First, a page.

Funny as it seems, my aunt’s summer home down the street has turned out to be a a relative (small) cellar for Long Island wine (whose trade group has a new website). Last winter I cracked open a 2007 Paumanok Chenin (as does Paumanok). Still fresh.
Today, it’s a 2001 Martha Clara Merlot (which also has a new website; someone’s making some money). 2001 was a wonderful year out here; I recently retasted the 2001 Macari Bergen Road, a blend, which was still fresh and complex and definite food wine. It went a far way toward convincing me that blending is the way to go on Long Island. It may be that only Burgundy can put all its eggs in one basket. Continue reading
Ah, wine temperature. Is it ever right? And at some point in the evening, do you even care? I don’t really. I’ve tasted so many whites at room temperature, which is a good way to do it because flaws are easily hidden behind a chill.
And it’s true, wines that are too warm do show too much alcohol, but that might be because there’s too much alcohol to begin with.
Giving me wine gifts is an easy call, but of the ones I have, I only really use those jackets you put in the freezer that will chill a bottle of white in enough time for dinner. Those are also great for picnics to keep the sparkling wine cold.
This product seems to be that in reverse, which might make sense because glass is an insulator and working from the center of the bottle to the outside might be more efficient. But the jackets seem to cover more surface area. It seems this might be more of a keep-it-cold rather than a chill-it down-product, but it sure looks cool. And has a cool name, the corkcicle.
WOSA is going to be in town tomorrow at the Astor Center as a part of their world tour of workshops.
I intend to attend at least three of the seminars. From their literature:
Good Better Blends
Not only is this category growing in South Africa, it is also gaining increased recognition internationally. Several speakers will present some of the country’s most respected red and white blends. The speakers are Francois Haasbroek, Waterford;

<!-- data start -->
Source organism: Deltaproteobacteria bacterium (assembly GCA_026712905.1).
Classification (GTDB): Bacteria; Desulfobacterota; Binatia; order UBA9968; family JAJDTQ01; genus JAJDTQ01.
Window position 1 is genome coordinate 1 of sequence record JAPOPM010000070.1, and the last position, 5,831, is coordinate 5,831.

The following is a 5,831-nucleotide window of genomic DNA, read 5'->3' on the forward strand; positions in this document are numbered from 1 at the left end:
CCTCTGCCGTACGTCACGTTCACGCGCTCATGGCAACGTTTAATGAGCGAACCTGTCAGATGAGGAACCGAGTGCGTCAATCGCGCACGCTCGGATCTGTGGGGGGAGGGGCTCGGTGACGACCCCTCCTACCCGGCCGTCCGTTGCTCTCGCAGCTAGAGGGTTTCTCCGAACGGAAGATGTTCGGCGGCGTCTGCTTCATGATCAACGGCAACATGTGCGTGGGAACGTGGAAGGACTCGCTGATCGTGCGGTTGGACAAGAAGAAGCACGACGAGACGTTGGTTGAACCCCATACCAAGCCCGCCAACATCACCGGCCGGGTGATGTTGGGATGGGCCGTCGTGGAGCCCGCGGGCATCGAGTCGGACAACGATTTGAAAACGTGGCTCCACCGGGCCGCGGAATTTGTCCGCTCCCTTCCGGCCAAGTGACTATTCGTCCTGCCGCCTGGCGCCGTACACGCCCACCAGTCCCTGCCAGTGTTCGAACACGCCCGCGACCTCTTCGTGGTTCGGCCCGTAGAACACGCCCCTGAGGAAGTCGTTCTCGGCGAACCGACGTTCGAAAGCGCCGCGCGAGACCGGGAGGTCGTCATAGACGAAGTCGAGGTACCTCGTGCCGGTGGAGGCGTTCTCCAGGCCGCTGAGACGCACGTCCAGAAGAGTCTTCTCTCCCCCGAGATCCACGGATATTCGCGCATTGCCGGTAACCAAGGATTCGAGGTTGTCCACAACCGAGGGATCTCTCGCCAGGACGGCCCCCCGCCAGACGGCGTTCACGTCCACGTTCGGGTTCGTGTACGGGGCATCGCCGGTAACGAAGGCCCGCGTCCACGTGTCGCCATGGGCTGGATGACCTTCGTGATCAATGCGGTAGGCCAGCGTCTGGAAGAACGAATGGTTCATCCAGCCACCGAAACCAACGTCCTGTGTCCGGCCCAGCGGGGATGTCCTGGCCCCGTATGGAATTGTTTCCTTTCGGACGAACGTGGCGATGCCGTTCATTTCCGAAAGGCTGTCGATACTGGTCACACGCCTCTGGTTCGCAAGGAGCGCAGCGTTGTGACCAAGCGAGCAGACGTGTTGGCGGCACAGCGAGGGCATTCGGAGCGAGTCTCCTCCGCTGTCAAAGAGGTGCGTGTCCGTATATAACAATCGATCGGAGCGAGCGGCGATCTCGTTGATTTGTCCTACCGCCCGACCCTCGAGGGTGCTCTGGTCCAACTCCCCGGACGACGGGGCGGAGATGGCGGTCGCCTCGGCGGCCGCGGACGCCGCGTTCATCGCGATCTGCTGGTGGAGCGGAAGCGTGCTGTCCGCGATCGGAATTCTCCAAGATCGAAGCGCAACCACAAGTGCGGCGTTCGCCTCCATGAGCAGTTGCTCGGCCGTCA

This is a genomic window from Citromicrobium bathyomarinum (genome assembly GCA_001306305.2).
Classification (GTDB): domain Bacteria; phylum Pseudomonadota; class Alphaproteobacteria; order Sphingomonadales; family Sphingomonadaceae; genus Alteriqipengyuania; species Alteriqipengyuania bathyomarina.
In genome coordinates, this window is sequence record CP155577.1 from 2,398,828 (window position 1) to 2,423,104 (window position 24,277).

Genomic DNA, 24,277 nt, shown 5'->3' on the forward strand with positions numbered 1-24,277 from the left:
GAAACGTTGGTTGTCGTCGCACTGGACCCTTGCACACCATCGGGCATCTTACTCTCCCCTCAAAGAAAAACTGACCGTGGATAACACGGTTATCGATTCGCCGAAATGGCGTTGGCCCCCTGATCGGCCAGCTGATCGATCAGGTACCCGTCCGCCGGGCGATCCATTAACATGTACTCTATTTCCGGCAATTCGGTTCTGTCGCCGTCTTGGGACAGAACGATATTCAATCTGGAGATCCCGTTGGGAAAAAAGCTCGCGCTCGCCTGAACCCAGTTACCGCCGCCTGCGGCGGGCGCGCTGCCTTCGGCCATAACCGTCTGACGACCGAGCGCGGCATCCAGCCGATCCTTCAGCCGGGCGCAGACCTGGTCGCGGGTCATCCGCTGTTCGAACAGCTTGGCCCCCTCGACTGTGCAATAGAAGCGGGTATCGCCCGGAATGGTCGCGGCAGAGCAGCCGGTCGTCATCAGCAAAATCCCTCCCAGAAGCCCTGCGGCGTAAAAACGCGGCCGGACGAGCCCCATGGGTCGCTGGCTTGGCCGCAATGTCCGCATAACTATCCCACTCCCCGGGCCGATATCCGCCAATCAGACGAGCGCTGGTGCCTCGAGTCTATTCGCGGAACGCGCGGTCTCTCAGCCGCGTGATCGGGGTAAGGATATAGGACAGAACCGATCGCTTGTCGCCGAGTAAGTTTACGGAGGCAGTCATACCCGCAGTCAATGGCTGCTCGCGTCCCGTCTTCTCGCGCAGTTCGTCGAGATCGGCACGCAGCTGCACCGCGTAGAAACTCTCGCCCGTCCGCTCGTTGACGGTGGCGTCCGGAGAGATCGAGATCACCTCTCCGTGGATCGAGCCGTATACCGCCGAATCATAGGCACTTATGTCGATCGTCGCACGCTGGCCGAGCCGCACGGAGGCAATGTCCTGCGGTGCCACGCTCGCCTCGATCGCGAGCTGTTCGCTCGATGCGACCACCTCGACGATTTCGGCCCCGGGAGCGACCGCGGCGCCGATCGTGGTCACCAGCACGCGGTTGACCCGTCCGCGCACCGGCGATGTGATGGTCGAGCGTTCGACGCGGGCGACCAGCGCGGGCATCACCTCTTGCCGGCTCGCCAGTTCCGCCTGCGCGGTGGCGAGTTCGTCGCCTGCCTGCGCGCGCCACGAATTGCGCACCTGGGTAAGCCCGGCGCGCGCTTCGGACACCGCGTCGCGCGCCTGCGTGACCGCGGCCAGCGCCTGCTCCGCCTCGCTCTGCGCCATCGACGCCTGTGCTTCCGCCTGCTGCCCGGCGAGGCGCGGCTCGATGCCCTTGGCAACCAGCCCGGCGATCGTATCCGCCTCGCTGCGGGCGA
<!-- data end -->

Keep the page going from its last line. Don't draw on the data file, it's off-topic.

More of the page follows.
Niel Bester, Plaisir de Merle; Wilhelm Pienaar, Nederburg. Continue reading
The debate over allowing grocery stores and drug store grows and so does my fascination.
The bill introduced by State Senator Tom O’Mara (R-C, Big Flats) was referred to committee on May 11.
Contrary to what some people are saying, this bill does not include provisions to allow convenience stores or gas stations to sell wine. It would be only grocery stores (as already defined in ABC law as any retail establishment where foodstuffs are regularly and customarily sold in a bona fide manner for the consumption off the premises), and drug stores, (also already defined in ABC law as a place registered by the New York state board of pharmacy for the sale of drugs).
Here’s what a sales representative, who has distributed an e-mail asking for people to vote no on allowing wine in grocery stores in O’Mara’s now defunct poll, says are his reasons against the change (the salesperson shall remain anonymous):
The bill is going to put wine in grocery stores and every place beer is sold. The big brands will wind up there and the income that it throws off, keeps the wine shops alive. The wines shops will lose business and many will go out of business. That will hurt me and I will have fewer outlets to sell artisanal wines. Every supermarket in NY is based outside on NY State except for King Kullen. Many are not even American business. Every wine shop is privately owned by someone in the community. The home depot and other national chains hurt the small business. That is what this bill will do. Continue reading
Thomas F. O’Mara, a New York State Senator from mid-western New York, has posted a poll on his website. He’s asking, presumably, his voters to tell him whether they’d like to have wine on supermarket shelves.
This has been an ongoing point of contention and law in New York. Currently only single-proprietor shops are allowed to sell wine and liquor. Beer is sold in beverage shops, supermarkets and convenience stores. Not surprisingly, current liquor stores are adamantly against this. Supermarkets would love it, the state would love it for what it sees as more licensing fees and tax revenues.
Give Mr. O’Mara your opinion. Wine shops and supermarkets co-exist right next store in New Jersey, why not here?
UPDATE: the poll has been taken down. The senator’s views on the topic remain.
Trying boutique wine
I got to accompany winemaker John Levenberg in the One Woman winery as he tested, tasted and planned his blends for the 2008 pinot noir grown by Russ McCall in Cutchogue.
We started with five samples from different clones and different barrels/tanks, tasted each separately, evaluated their strengths and weaknesses and then decided which would bring the best to a blend.
John, ever the modern winemaker, basically makes wine with his laptop filled with spreadsheets of tiny numbers and an indecipherable short hand — easily explained if you have a patience for numbers. Continue reading